Foreclosure support is aim of Assembly bill

The plight of Kwaku Atta Poku, the Columbia man who lost his house despite making every mortgage payment, has inspired a General Assembly bill that seeks to give homeowners like him a better chance in court.

"When I heard that Mr. Atta Poku really never got a chance to make his case - never got to the substance - that sounded like a real injustice," said Del. Elizabeth Bobo, a Democrat who represents the area of Columbia where the taxi company owner's former house is located.


Four years after refinancing his mortgage, Atta Poku lost his home to foreclosure in 2005. He and his family were evicted in August 2006, and he lost a string of court appeals on technicalities, ending last month with a ruling by the Maryland Court of Appeals.

Bobo's bill, which was introduced last week with a dozen co-sponsors, uses Atta Poku's name in its title, but won't help him.


The bill would lower the amount of a bond required to stay a foreclosure during an appeal, and would also prohibit dismissal of foreclosure appeals in Circuit Court except under specific, clear standards.

"The situation you have now is the court would set a bond for the amount of the value of the house," said Scott C. Borison, the Frederick lawyer representing Atta Poku. "There's no way in the world [homeowners] can obtain a bond. They've lost their biggest asset."

The General Assembly is considering a package of bills seeking to help protect homeowners, and with foreclosures rising nationally, the problem is growing.

Phillip Robinson, executive director of Civil Justice Inc. and a member of the Maryland Homeownership Preservation Task Force, said homeowners facing foreclosure could benefit from the bill.

"The bill would clarify a reasonable bond and also allow a homeowner who can meet the definition that's there to have their appeal heard on the merits," he said. "It gives the Circuit Court a roadmap of what they should request."

Jeanne N. Ketley, president of the Maryland Homeowners' Association, praised the bill.

"You shouldn't have laws that hurt people. What Delegate Bobo is trying to do is to plug holes in the law," she said.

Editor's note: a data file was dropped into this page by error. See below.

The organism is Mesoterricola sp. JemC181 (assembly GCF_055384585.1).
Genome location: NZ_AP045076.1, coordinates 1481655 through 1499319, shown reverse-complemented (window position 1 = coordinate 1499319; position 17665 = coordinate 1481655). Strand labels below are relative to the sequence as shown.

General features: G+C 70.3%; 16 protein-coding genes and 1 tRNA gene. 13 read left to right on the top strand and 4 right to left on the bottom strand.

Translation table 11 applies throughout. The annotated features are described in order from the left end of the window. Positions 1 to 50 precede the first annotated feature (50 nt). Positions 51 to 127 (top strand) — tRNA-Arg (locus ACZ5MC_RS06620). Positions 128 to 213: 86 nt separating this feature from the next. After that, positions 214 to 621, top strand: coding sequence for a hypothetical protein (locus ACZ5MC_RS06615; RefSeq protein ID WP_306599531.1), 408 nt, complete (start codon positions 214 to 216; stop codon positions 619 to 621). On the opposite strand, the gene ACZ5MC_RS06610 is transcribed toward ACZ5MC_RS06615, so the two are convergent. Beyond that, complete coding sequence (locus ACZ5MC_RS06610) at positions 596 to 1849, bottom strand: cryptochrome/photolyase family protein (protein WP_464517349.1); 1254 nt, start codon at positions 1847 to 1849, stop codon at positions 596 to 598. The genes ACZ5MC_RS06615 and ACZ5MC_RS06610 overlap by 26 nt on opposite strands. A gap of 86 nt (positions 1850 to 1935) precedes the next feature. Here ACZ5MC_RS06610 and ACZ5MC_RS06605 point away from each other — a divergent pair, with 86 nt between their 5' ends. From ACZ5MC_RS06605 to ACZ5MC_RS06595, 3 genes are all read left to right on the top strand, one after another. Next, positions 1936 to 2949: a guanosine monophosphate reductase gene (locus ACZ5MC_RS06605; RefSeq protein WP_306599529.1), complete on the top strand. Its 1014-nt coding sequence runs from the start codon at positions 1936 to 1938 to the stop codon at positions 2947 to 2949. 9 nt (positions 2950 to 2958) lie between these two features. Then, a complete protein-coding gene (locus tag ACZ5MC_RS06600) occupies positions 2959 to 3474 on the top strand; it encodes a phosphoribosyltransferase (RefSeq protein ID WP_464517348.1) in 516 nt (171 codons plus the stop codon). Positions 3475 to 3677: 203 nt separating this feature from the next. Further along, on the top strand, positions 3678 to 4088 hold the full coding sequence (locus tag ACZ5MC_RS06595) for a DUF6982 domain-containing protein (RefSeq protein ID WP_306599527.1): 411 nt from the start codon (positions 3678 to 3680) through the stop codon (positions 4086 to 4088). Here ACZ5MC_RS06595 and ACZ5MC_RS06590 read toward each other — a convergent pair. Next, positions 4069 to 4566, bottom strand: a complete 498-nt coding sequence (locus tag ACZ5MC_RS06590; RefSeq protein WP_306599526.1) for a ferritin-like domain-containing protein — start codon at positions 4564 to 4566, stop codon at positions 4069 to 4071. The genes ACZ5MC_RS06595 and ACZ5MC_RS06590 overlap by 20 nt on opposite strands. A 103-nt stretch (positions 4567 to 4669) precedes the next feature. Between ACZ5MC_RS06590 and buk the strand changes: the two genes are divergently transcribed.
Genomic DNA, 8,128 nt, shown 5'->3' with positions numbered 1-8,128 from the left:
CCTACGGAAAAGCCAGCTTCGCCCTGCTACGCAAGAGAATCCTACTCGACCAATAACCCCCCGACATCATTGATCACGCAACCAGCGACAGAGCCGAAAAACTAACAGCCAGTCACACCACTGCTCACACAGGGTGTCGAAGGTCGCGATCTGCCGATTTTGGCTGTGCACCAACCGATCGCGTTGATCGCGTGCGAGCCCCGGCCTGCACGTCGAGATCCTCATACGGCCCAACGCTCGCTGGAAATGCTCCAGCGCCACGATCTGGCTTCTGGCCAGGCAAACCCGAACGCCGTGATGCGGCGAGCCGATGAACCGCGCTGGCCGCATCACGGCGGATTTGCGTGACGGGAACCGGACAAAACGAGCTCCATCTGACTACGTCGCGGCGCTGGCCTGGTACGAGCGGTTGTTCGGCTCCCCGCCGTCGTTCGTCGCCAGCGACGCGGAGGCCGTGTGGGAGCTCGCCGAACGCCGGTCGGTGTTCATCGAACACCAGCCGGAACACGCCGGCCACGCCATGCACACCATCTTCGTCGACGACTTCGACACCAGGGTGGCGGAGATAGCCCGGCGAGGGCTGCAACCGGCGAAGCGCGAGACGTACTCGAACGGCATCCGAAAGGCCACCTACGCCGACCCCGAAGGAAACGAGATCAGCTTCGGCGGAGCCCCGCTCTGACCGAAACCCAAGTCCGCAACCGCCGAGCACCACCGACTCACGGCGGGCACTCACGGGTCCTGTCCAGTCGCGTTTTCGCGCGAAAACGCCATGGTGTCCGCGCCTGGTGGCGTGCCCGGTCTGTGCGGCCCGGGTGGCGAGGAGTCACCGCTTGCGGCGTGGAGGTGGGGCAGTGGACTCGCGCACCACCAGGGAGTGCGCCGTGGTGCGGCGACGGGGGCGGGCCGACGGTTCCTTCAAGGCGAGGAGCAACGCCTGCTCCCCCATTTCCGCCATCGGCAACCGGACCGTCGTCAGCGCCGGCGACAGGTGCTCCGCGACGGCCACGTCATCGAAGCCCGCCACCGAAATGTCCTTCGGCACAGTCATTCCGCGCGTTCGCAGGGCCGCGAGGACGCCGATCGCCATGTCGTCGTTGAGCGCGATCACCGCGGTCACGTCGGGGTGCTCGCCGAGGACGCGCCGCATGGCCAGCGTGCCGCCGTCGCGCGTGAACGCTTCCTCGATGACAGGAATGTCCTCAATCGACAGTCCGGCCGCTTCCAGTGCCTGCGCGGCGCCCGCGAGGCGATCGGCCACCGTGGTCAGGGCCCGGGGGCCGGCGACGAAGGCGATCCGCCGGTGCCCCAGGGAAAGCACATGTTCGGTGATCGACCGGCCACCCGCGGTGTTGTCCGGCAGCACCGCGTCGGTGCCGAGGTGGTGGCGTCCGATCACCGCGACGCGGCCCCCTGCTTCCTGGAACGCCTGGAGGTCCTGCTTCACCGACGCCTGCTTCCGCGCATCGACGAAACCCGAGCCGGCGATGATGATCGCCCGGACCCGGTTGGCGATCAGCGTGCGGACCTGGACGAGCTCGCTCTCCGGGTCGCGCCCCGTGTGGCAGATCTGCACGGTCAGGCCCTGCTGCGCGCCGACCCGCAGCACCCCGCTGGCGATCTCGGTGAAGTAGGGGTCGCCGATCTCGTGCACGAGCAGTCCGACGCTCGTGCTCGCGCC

Shane A. Winn, a spokesman for Washington Mutual, the Seattle-based mortgage company that took Atta Poku's house, declined through an e-mail to comment.


Atta Poku tried to get a Howard County Circuit Court judge to stop his eviction while he appealed the foreclosure but was denied.

"While we were at the Court of Special Appeals, they evicted him and transferred title [on his house]," Borison said. The Court of Special Appeals ruled against him in May 2007, because he had not posted the required bond.

With his house sold twice since his eviction, he now has virtually no hope of reclaiming it, though his lawyers have filed new negligence suits against all the parties to his foreclosure in an attempt to recover his financial losses.

He's still operating a two-vehicle taxi and sedan service in Howard County, but he's worried.

"After the holidays, business is just slack. I have all kinds of bills to pay. I hope the law can do something," he said.

An immigrant from Ghana and a naturalized citizen, Atta Poku, 56, came to the United States in 1992, later moved to Columbia, built a small taxi business, bought a townhouse, married and began a family.


He had refinanced his first mortgage with Washington Mutual Inc., which took over the bank that held his original mortgage. The result, his lawyers said, was that the settlement check went from one division of the mortgage company to another via a settlement agency. Several years later, WAMU claimed his first mortgage was never paid off.

By the time Atta Poku got competent legal help from Ellicott City attorney Gerald Richman, his foreclosure had already occurred.

"I feel very much let down by the country and the law. I tried to do all the right things," he said last week.

"I have a family to feed. Business is not doing good. What am I supposed to do? I didn't do anything wrong," he said.

Despite his worries and debts, his lawyers, who have worked without payment, are still trying to help.

"We are hopeful we can work something out," Borison said.